A look forward, a look back — why *are* businesses using cloud?

Well, January is coming to an end. So no doubt we’ve all had our fill of technology and business predictions for 2015…

I could, for example, state the statistic that cloud spending is expected to increase from $156bn in 2014 to $183bn in 2015, or that by the end of 2017 half of large enterprises will be using hybrid clouds. They’re impressive figures and show what is for us at least (as a cloud service provider!) an encouraging trend.

And? So what?

But do they really mean anything to you as a potential user of cloud infrastructure? What relevance do these uptake statistics have to you, your business, and your decision about the way that you work with IT now and in the future? Unless you’re one to jump on the bandwagon simply because everyone else is (apparently) doing it, I doubt they carry much weight or significance.

Something more useful

Just as it’s a logical time to look forward, so the turning of a year is a natural time to look back at the twelve months now fading from memory. And with that in mind, how about something that might actually be more useful in helping you to make an informed decision about cloud? A look back at the reasons why businesses have taken the decision to start using cloud services.

Revisiting the infographic above, we’re given some of the incentives that drove businesses to make the move to cloud. Business agility (55.2%) and scalability (54.9%) lead the way as goals sought through cloud adoption, while cost, mobility and innovation take up the remaining spots in the top five motivations for shifting to this new way of working with technology.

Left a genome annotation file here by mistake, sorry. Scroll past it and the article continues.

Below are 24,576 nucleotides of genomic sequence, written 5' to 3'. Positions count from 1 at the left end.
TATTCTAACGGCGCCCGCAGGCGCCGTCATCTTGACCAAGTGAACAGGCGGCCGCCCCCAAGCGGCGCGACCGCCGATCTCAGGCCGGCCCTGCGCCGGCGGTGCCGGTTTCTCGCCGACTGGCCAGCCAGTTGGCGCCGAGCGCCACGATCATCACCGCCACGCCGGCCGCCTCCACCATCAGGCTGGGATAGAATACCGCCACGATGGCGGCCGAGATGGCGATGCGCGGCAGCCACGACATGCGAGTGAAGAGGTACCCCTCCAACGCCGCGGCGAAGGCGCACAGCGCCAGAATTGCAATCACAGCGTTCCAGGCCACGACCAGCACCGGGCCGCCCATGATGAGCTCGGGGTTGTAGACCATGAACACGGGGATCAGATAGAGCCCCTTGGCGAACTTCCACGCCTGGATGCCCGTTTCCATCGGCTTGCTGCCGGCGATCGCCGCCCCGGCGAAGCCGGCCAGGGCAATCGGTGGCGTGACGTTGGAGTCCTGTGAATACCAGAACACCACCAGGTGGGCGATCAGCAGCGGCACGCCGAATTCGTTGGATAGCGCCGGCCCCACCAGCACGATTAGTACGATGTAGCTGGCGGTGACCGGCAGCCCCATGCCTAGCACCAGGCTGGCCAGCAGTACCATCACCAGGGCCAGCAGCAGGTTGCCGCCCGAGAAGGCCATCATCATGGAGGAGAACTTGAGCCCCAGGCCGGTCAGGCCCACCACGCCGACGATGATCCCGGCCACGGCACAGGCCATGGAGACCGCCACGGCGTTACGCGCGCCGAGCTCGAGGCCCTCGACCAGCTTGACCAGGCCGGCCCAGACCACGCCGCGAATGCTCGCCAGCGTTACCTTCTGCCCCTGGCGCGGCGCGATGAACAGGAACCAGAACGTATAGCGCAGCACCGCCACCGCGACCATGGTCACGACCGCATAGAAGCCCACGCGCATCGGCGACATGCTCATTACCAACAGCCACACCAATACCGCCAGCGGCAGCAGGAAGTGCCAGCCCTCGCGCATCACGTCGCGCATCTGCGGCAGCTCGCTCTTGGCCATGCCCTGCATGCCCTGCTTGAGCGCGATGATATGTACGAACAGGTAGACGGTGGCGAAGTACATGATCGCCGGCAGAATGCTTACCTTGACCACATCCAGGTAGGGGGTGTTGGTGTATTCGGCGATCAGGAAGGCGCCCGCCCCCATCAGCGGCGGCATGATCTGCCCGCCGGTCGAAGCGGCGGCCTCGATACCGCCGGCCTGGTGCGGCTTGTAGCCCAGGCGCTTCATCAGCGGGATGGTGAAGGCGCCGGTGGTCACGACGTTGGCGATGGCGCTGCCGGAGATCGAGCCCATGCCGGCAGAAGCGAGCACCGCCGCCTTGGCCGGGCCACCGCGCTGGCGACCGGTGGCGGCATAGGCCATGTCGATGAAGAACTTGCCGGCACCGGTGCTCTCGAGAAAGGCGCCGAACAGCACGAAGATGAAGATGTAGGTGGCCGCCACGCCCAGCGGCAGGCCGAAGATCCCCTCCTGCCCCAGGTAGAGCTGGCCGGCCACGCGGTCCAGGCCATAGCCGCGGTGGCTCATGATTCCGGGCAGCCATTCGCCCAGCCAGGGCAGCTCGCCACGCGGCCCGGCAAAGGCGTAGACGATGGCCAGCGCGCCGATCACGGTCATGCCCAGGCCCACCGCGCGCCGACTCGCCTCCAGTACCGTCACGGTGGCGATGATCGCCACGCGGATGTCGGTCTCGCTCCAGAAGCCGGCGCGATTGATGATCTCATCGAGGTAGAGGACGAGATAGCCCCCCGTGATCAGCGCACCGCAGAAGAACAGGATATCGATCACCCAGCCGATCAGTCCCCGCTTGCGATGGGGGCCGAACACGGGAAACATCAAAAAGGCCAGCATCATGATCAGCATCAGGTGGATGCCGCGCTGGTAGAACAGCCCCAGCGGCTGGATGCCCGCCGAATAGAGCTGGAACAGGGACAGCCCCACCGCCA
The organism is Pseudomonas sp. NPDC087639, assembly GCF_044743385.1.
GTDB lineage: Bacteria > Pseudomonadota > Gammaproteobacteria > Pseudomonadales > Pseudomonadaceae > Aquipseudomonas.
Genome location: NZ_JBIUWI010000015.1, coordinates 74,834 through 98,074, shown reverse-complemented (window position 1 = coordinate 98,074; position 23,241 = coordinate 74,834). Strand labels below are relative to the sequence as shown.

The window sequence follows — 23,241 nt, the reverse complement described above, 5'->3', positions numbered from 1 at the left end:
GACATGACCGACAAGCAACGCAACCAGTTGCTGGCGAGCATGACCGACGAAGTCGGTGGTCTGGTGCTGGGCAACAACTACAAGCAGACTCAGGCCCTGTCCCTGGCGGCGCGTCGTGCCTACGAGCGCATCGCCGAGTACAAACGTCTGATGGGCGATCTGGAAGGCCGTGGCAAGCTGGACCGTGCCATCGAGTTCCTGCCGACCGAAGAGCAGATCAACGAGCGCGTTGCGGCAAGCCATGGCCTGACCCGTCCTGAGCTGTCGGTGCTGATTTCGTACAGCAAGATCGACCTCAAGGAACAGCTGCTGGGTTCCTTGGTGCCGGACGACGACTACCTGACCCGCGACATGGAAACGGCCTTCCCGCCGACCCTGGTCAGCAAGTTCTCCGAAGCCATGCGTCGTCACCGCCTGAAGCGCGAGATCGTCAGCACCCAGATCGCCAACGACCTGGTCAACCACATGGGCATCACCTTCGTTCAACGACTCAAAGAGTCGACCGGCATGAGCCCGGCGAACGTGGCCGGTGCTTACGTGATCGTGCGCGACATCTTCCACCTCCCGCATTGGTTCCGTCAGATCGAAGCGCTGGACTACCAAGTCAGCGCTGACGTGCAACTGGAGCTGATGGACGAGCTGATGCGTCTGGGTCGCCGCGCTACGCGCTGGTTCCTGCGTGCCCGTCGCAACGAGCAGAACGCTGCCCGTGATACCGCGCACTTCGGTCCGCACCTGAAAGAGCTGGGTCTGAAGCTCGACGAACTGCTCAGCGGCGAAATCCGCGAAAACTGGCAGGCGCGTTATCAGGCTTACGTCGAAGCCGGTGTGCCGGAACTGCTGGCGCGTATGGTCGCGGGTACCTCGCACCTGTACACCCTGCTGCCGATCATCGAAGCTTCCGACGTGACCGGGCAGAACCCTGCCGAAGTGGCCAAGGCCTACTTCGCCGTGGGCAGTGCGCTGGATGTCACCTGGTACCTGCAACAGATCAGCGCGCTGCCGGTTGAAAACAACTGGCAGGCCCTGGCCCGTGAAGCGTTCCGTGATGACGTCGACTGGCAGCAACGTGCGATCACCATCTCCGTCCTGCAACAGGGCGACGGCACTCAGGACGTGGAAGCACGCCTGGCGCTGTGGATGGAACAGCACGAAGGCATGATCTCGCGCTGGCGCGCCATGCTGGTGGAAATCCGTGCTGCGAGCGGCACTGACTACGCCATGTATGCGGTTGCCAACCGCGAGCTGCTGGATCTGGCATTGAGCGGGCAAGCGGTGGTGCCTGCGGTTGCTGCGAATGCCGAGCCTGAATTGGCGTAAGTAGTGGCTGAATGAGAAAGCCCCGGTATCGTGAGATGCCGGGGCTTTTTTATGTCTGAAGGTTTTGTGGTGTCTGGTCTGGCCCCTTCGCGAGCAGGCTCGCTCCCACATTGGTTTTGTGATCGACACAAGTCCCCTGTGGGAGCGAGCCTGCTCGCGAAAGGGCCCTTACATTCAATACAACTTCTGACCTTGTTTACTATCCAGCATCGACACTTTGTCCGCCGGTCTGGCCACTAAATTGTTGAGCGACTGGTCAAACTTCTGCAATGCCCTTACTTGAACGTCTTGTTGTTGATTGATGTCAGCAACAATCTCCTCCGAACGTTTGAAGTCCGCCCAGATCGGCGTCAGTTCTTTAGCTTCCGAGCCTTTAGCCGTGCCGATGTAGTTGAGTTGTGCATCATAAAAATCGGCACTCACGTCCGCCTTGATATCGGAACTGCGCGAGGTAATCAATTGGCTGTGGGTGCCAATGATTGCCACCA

Agility, scalability, cost and innovation

These are the keywords that we see time and again when discussing cloud — they’re at the forefront of what we service providers admittedly preach as benefits that are genuine differentiators from the traditional way of building and maintaining a physical infrastructure. Ram Lakshminarayanan, writing at ZDNet brings these concepts together quite neatly:

“When it comes to infrastructure, is your company best served by having its limited IT staff maintaining ageing servers, while the IT manager fights for budget to upgrade old equipment, add storage, and implement automated backup systems, or is the company better served by offloading these low-end infrastructure nuts and bolts to a third party?”

Ram continues, suggesting that by moving to cloud “IT teams can focus more on activities that add business value, rather than maintaining the infrastructure”. It’s really interesting that he should say this, as these themes are reflected in what our customers have said to us about their reasons for migrating to a virtual infrastructure:

“We wanted a dependable, flexible platform without the capital investment and management overhead.”

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“We sought freedom from the limitations and responsibilities of managing our own physical infrastructure.”

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“We needed flexible options, and to have the ability to tailor our infrastructure to our specific requirements.”

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What might be your reasons?

Cloud isn’t the answer to every single business issue, but maybe it can help to address some of the challenges that you and your staff will face this year. Call or email, and we can have a chat about it. You might even like to get hands on with a free (full service, no less!) evaluation of a cloud data centre.

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